Doctors' attachment style and their inclination to propose somatic interventions for medically unexplained symptoms

Peter Salmon, Larry Wissow, Janine Carroll, Adele Ring, Gerry M. Humphris, John C. Davies, Christopher F. Dowrick

Research output: Contribution to journalArticle

Abstract

Objective: We tested the theory that general practitioners (GPs) offer somatic intervention to patients with medically unexplained symptoms (MUS) as a defensive response to patients' dependence. We predicted that GPs most likely to respond somatically after patients indicated symptomatic or psychosocial needs had attachment style characterised by negative models of self and others. Method: Twenty-five GPs identified 308 patients presenting MUS and indicated their own models of self and others. Consultations were audio recorded and coded speech-turn-by-speech-turn. We modeled the probability of GPs proposing somatic intervention on any turn as a function of their models of self and other and the number of prior turns containing symptomatic or psychosocial presentations. Results: Prior psychosocial presentations decreased the likelihood of GPs offering somatic intervention. The decrease was greatest in GPs with most positive models of self and, contrary to prediction, least positive models of others. The positive relationship between prior somatic presentations and the likelihood that GPs offered somatic intervention was unrelated to either model. Conclusion: Findings are incompatible with our theory that GPs propose somatic interventions defensively. Instead, GPs may provide somatic intervention because they value patients (positive model of others) but devalue their own psychological skills (negative model of self).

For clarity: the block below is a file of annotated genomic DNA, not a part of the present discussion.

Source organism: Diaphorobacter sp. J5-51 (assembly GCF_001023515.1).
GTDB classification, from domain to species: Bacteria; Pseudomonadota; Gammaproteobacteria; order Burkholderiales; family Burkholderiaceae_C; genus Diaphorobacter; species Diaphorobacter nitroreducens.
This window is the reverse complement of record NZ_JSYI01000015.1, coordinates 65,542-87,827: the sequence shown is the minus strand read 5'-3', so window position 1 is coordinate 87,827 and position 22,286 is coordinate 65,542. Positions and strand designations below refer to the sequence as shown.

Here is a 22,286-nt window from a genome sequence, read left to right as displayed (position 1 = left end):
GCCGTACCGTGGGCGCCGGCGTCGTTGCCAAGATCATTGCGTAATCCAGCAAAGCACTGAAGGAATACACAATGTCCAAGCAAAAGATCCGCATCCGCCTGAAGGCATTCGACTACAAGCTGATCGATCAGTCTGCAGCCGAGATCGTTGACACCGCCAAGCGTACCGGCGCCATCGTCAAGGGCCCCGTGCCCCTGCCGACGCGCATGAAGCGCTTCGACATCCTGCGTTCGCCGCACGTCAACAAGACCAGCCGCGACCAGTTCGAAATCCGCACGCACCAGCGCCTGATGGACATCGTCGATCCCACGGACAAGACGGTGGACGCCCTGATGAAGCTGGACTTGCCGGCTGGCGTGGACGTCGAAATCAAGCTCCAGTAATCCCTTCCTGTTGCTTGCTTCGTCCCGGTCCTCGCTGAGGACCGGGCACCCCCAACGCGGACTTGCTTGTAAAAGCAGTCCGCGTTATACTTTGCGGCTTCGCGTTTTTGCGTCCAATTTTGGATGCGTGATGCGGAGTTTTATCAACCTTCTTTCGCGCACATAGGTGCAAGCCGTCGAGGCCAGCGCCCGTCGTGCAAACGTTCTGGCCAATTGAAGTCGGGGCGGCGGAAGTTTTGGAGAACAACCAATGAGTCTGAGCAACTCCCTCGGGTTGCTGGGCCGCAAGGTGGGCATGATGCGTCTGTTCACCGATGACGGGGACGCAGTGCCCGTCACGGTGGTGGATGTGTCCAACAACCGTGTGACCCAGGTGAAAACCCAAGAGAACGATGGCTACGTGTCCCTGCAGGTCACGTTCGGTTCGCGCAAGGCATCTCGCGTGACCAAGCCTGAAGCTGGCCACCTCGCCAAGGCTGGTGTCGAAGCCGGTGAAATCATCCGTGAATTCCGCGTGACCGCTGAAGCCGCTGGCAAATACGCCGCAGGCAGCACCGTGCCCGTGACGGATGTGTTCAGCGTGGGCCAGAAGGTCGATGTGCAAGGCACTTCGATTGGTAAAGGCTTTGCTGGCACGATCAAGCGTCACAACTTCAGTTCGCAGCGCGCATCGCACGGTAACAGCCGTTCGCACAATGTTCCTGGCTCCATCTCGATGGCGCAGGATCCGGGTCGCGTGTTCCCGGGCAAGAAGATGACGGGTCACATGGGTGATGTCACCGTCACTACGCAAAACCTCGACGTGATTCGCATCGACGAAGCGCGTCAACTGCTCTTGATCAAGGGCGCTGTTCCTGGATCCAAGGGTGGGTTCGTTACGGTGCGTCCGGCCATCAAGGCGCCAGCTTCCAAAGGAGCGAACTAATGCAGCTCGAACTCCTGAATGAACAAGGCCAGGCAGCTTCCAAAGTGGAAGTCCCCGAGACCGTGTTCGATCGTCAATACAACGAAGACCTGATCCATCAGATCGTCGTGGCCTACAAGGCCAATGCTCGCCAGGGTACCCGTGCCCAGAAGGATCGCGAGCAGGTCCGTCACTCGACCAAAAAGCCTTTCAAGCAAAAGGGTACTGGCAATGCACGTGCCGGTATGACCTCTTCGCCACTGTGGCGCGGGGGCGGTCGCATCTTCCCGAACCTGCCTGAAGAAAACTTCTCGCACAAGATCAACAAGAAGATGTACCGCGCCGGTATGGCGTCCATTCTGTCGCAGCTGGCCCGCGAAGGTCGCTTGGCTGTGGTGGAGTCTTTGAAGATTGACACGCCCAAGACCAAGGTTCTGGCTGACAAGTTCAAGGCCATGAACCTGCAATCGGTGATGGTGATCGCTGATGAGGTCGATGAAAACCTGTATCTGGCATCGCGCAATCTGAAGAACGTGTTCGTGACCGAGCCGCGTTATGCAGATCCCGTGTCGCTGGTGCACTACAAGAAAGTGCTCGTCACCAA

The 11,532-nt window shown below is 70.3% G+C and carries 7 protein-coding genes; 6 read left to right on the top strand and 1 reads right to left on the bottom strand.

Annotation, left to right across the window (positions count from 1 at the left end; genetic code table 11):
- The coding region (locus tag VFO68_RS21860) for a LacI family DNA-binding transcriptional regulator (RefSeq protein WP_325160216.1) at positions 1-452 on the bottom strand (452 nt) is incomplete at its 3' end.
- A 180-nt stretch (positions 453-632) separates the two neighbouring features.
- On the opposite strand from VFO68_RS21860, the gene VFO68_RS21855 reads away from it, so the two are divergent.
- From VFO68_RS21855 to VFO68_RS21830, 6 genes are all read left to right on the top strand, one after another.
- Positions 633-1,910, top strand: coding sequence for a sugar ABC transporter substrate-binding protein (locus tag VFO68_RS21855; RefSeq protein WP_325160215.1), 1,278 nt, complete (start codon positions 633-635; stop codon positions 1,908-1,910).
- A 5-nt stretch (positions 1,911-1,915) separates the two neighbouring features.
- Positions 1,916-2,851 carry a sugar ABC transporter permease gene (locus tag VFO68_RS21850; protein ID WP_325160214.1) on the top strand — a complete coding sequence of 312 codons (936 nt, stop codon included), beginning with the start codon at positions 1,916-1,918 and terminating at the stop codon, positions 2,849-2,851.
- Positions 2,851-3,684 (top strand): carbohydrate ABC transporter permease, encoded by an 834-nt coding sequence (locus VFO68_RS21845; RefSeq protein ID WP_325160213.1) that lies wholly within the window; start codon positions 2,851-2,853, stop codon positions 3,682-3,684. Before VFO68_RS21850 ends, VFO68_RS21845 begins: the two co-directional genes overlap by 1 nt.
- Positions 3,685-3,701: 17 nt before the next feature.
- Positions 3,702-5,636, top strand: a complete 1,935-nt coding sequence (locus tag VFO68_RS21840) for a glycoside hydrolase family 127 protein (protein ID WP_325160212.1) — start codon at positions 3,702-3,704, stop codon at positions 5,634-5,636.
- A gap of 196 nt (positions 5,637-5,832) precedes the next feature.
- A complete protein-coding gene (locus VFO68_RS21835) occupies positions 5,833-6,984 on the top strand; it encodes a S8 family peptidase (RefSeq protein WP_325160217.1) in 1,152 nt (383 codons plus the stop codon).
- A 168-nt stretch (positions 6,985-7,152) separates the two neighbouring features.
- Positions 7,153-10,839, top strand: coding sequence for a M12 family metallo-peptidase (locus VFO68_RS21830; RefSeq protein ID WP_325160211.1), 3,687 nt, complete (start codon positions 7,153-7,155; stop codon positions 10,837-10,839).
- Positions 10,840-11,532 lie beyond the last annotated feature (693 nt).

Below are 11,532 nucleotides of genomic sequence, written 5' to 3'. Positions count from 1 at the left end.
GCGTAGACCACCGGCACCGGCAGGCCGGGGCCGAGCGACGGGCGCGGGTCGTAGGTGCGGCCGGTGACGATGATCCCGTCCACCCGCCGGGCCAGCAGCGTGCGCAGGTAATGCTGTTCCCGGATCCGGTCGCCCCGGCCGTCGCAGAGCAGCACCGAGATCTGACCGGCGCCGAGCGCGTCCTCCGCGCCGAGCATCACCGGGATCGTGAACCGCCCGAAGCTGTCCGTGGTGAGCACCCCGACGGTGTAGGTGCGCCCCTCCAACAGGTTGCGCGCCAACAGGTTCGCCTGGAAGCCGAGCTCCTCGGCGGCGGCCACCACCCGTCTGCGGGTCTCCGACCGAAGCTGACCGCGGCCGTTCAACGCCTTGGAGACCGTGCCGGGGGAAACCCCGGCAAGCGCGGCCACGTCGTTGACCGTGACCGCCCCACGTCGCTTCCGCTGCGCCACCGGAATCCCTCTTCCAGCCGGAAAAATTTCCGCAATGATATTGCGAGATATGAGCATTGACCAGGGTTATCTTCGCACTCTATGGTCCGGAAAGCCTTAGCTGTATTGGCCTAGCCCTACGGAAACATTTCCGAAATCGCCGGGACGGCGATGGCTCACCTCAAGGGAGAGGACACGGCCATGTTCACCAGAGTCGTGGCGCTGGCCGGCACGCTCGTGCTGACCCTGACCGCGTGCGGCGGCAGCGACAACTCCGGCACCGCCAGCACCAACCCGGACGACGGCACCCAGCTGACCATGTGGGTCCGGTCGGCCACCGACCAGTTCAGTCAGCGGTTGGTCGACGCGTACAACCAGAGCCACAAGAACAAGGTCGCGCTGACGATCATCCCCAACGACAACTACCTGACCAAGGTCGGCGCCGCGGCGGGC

Original languageEnglish (US)
Pages (from-to)104-111
Number of pages8
JournalGeneral Hospital Psychiatry
Volume30
Issue number2
DOIs
StatePublished - Mar 1 2008

Keywords

  • Attachment
  • Communication
  • Medically unexplained symptoms
  • Primary care

ASJC Scopus subject areas

  • Psychiatry and Mental health

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